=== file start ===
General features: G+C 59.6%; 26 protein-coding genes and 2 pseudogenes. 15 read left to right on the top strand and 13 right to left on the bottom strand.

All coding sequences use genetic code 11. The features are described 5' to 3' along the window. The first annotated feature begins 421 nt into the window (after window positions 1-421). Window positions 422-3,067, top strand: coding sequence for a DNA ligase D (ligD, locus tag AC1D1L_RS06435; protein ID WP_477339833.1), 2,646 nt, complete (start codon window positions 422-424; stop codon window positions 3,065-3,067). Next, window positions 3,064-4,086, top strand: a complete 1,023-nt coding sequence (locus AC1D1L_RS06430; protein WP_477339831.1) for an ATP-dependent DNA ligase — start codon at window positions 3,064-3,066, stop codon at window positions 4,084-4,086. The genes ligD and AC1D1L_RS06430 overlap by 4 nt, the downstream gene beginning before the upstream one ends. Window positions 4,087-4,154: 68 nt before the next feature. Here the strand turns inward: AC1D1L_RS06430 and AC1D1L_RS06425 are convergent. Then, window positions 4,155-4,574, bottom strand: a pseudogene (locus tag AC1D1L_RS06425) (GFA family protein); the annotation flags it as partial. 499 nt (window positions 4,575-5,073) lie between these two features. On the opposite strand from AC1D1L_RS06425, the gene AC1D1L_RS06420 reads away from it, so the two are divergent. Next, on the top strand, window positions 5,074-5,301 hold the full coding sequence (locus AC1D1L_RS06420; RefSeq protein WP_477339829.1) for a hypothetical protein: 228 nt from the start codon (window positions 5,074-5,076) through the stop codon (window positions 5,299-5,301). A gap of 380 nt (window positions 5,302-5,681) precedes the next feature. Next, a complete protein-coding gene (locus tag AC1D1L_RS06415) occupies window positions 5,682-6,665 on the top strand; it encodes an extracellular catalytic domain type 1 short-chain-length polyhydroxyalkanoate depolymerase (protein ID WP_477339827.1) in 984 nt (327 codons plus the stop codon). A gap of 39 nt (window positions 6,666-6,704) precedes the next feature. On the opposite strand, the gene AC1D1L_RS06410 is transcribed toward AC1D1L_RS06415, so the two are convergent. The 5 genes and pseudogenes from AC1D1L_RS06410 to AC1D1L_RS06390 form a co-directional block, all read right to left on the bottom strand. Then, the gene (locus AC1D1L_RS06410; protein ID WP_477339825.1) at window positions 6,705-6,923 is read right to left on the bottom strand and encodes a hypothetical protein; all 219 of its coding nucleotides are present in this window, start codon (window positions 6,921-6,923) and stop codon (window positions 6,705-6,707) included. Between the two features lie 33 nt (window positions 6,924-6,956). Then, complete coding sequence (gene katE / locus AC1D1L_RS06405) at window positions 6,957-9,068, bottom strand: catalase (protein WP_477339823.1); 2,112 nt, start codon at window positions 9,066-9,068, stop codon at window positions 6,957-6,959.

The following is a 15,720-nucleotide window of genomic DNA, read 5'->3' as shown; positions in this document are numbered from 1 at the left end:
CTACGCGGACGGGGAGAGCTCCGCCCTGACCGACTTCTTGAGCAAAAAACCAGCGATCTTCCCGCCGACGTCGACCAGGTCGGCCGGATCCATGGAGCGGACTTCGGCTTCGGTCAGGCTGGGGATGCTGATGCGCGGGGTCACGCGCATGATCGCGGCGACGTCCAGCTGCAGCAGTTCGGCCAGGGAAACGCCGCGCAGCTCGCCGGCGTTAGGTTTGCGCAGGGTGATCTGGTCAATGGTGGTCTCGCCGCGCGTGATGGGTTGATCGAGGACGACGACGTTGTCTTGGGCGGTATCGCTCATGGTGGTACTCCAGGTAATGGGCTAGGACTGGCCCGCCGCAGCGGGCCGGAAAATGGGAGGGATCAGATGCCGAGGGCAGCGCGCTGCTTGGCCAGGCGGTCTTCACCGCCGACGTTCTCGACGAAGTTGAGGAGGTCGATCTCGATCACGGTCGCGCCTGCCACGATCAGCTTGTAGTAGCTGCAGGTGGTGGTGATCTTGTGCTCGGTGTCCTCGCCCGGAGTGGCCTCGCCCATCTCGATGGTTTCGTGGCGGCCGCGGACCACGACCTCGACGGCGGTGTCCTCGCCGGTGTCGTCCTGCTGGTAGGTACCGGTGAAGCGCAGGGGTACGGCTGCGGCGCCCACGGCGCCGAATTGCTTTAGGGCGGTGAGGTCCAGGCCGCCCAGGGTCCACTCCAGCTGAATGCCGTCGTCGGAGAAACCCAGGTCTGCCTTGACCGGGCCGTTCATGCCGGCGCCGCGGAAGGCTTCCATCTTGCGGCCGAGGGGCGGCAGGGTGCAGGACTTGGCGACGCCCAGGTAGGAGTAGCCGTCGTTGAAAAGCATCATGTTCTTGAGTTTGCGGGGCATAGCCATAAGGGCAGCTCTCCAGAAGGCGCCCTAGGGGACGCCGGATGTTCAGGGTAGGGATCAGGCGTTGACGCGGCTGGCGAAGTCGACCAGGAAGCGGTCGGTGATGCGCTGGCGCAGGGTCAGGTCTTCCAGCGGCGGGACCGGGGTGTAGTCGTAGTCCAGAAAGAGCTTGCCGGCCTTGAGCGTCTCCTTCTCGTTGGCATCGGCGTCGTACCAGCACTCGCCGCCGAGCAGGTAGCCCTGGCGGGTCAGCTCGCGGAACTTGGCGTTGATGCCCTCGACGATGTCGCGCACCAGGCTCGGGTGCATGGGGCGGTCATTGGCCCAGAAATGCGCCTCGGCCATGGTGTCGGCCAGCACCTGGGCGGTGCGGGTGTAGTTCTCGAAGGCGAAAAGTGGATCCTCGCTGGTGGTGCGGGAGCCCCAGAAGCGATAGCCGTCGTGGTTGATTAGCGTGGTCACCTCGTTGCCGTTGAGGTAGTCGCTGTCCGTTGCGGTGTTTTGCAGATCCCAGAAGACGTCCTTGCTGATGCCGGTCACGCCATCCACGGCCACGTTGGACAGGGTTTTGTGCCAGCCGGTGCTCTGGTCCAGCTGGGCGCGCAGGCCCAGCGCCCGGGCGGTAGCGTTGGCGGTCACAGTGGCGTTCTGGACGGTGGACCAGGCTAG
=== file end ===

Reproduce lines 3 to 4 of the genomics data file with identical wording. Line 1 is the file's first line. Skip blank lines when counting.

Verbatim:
The following is a 15,720-nucleotide window of genomic DNA, read 5'->3' as shown; positions in this document are numbered from 1 at the left end:
CTACGCGGACGGGGAGAGCTCCGCCCTGACCGACTTCTTGAGCAAAAAACCAGCGATCTTCCCGCCGACGTCGACCAGGTCGGCCGGATCCATGGAGCGGACTTCGGCTTCGGTCAGGCTGGGGATGCTGATGCGCGGGGTCACGCGCATGATCGCGGCGACGTCCAGCTGCAGCAGTTCGGCCAGGGAAACGCCGCGCAGCTCGCCGGCGTTAGGTTTGCGCAGGGTGATCTGGTCAATGGTGGTCTCGCCGCGCGTGATGGGTTGATCGAGGACGACGACGTTGTCTTGGGCGGTATCGCTCATGGTGGTACTCCAGGTAATGGGCTAGGACTGGCCCGCCGCAGCGGGCCGGAAAATGGGAGGGATCAGATGCCGAGGGCAGCGCGCTGCTTGGCCAGGCGGTCTTCACCGCCGACGTTCTCGACGAAGTTGAGGAGGTCGATCTCGATCACGGTCGCGCCTGCCACGATCAGCTTGTAGTAGCTGCAGGTGGTGGTGATCTTGTGCTCGGTGTCCTCGCCCGGAGTGGCCTCGCCCATCTCGATGGTTTCGTGGCGGCCGCGGACCACGACCTCGACGGCGGTGTCCTCGCCGGTGTCGTCCTGCTGGTAGGTACCGGTGAAGCGCAGGGGTACGGCTGCGGCGCCCACGGCGCCGAATTGCTTTAGGGCGGTGAGGTCCAGGCCGCCCAGGGTCCACTCCAGCTGAATGCCGTCGTCGGAGAAACCCAGGTCTGCCTTGACCGGGCCGTTCATGCCGGCGCCGCGGAAGGCTTCCATCTTGCGGCCGAGGGGCGGCAGGGTGCAGGACTTGGCGACGCCCAGGTAGGAGTAGCCGTCGTTGAAAAGCATCATGTTCTTGAGTTTGCGGGGCATAGCCATAAGGGCAGCTCTCCAGAAGGCGCCCTAGGGGACGCCGGATGTTCAGGGTAGGGATCAGGCGTTGACGCGGCTGGCGAAGTCGACCAGGAAGCGGTCGGTGATGCGCTGGCGCAGGGTCAGGTCTTCCAGCGGCGGGACCGGGGTGTAGTCGTAGTCCAGAAAGAGCTTGCCGGCCTTGAGCGTCTCCTTCTCGTTGGCATCGGCGTCGTACCAGCACTCGCCGCCGAGCAGGTAGCCCTGGCGGGTCAGCTCGCGGAACTTGGCGTTGATGCCCTCGACGATGTCGCGCACCAGGCTCGGGTGCATGGGGCGGTCATTGGCCCAGAAATGCGCCTCGGCCATGGTGTCGGCCAGCACCTGGGCGGTGCGGGTGTAGTTCTCGAAGGCGAAAAGTGGATCCTCGCTGGTGGTGCGGGAGCCCCAGAAGCGATAGCCGTCGTGGTTGATTAGCGTGGTCACCTCGTTGCCGTTGAGGTAGTCGCTGTCCGTTGCGGTGTTTTGCAGATCCCAGAAGACGTCCTTGCTGATGCCGGTCACGCCATCCACGGCCACGTTGGACAGGGTTTTGTGCCAGCCGGTGCTCTGGTCCAGCTGGGCGCGCAGGCCCAGCGCCCGGGCGGTAGCGTTGGCGGTCACAGTGGCGTTCTGGACGGTGGACCAGGCTAG